Should students be allowed to post

Subject: Should students be allowed to post
From: Melissa Hunter-Kilmer <mhunterk -at- BNA -dot- COM>
Date: Mon, 30 Oct 1995 11:05:09 EST

On Fri, 27 Oct 1995, Traci Eyer <teyer -at- HOLLY -dot- COLOSTATE -dot- EDU> wrote:

> I'm a student. I have also published and edited for money; I went back to
> school at age 29 to learn more and to get the damn piece of paper. In my
> mid-twenties, I was a computer animator for one of the top forensic
> engineering firms in the country.

> I have classes with plenty of other very serious, accomplished writers.
> Even the younger (normal aged!) undergraduates in our upper level classes
> work very hard; they have to, or they couldn't cut it.

> Would this list exclude people like me, simply because I'm a student? Or
> maybe only undergraduates?

No, no, a thousand times no!

I think the reason a lot of us got irritated with the Findlay bunch was that
they swarmed onto the list en masse without any prior research and immediately
began inundating us with largely uninformed questions. The Findlay students
reminded me of a kids' field trip to the firehouse. "Can I sit on the fire
engine? Do you have any nudie calendars? Where's your dalmatian?" That's fine
if you're expecting a field trip, but we weren't. We aren't set up for that.

If you read the list FAQ and lurk for about a week, you can write a thoughtful
post that should get you some good responses. Even if you're a clueless newbie
at tech writing, there are ways to phrase your question so that you'll get a
good answer.

Age or degree status doesn't matter at all. The way you write matters
enormously, because we're writers here. The Findlay students, again, in large
part posted messages with hideous spelling errors, etc. But I can see where a
fifth-grader might post to the list and the posting might be just as worthwhile
as the posting of a writer with fifty years of experience and a PhD in tech

I didn't answer any of the Findlay students on line, because I didn't think the
answers I had to give were germane to the list. But I e-mailed two of them
privately. One had a good question, and I hope I gave him a useful answer. The
other one, who has since made a lovely apology to the list, I toasted. (I wrote
him again after he apologized, because I think he has a lot to offer the list,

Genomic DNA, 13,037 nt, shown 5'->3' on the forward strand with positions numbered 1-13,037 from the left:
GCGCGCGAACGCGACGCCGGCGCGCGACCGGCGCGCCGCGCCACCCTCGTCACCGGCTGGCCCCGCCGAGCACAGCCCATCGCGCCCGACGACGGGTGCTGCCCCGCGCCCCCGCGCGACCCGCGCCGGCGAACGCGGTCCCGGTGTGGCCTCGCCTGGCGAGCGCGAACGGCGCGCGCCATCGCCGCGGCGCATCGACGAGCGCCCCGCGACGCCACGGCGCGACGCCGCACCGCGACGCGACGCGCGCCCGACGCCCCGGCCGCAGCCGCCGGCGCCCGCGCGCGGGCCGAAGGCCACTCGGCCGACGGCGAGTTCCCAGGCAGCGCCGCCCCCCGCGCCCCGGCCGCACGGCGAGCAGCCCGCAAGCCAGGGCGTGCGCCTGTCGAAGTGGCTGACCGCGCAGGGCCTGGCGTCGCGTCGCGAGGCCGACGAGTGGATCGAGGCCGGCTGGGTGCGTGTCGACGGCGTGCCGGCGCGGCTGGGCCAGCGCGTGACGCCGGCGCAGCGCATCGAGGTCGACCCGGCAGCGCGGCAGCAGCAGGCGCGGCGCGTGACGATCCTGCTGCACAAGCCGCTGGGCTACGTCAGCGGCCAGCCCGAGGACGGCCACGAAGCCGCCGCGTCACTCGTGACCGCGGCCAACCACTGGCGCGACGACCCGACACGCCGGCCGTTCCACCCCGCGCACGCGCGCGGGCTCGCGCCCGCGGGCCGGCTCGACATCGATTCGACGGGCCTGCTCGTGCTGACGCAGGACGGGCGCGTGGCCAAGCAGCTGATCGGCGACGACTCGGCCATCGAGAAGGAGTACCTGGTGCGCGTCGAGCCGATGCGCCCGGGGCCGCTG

but he hasn't answered.) It didn't matter to me that they were students.

> I know graduate students who are both younger
> and less experienced than I. You can't weed people out by age, because a
> 22-year-old here in town in our tech writing program owns or co-owns a
> couple of publishing and internet services businesses, and he's certainly
> neither immature or flippant about his skills and education.

You are absolutely right.

> On the other hand, I have worked with too many "professionals" with
> degrees who knew and cared relatively little about their field. Physics
> graduates who couldn't do physics, math graduates who didn't know what
> the CRC Math Handbook was, and graduates in computer animation who had to
> be retrained.

Yup, and if they post dumb messages here, they'll get flamed, too.

> College isn't a phase like puberty, where irresponsible behavior can
> pretty well be expected. Sure, there's plenty of college students who go
> to college for the wrong reasons, or whose focus changes while their
> there.

What's wrong with focus changes? Mine has changed several times since I was in
college, and it changed while I was there. You don't need to follow one career
single-mindedly to be valued on the list, or in life. I doubt many of us
started out as tech writers and have never done anything else.

And some irresponsible behavior is fine -- but there's a lot wrong with it if it
shows up on this list!

> But the rest of us are plenty serious and talented, and just may
> have a lot to offer to a list like this. So if you're going to look at
> e-mail addresses to find the college students, or check into everyone's
> background, you're going to end up excluding people that should be on
> this list.

Anybody who checks all e-mail addresses for the telltale .edu has way too little
to do. OTOH, when we got several short, poorly written, do-my-research-for-me
posts in a row, I checked to see if they were .edu, because it sounded like a
class assignment: Post to this list. We're not here for that. Posting for the
sake of posting is _not_ what lists are all about, and lurking for a week would
have taught the students that. I guess their instructor didn't give them a

> Sorry if this sounds cranky. I haven't had my coffee yet this morning, nd
> I've had too many bad experiences lately being shrugged off because
> people find out I'm a college student without finding out the more
> important stuff about me.

This is a different issue. I'm not sure it's one for this list. I'd be
interested in corresponding with you privately on this, Traci.

> Thanks for letting me speak my mind on this one.

Hey, diversity of opinion is a great thing! And you were so polite about it,
too. Who can object to that? :)

> Traci Eyer
> teyer -at- holly -dot- colostate -dot- edu
> P.S. I turn 31 this Sunday; you're all invited via e-mail!

Happy birthday! i x 31 -- belated candles for your cake

Melissa Hunter-Kilmer
mhunterk -at- bna -dot- com

Previous by Author: Re: MS Word & BMP's
Next by Author: where to use large graphics (e.g. image maps)
Previous by Thread: Re: Should students be allowed to post
Next by Thread: Re: Should students be allowed to post

What this post helpful? Share it with friends and colleagues:

Sponsored Ads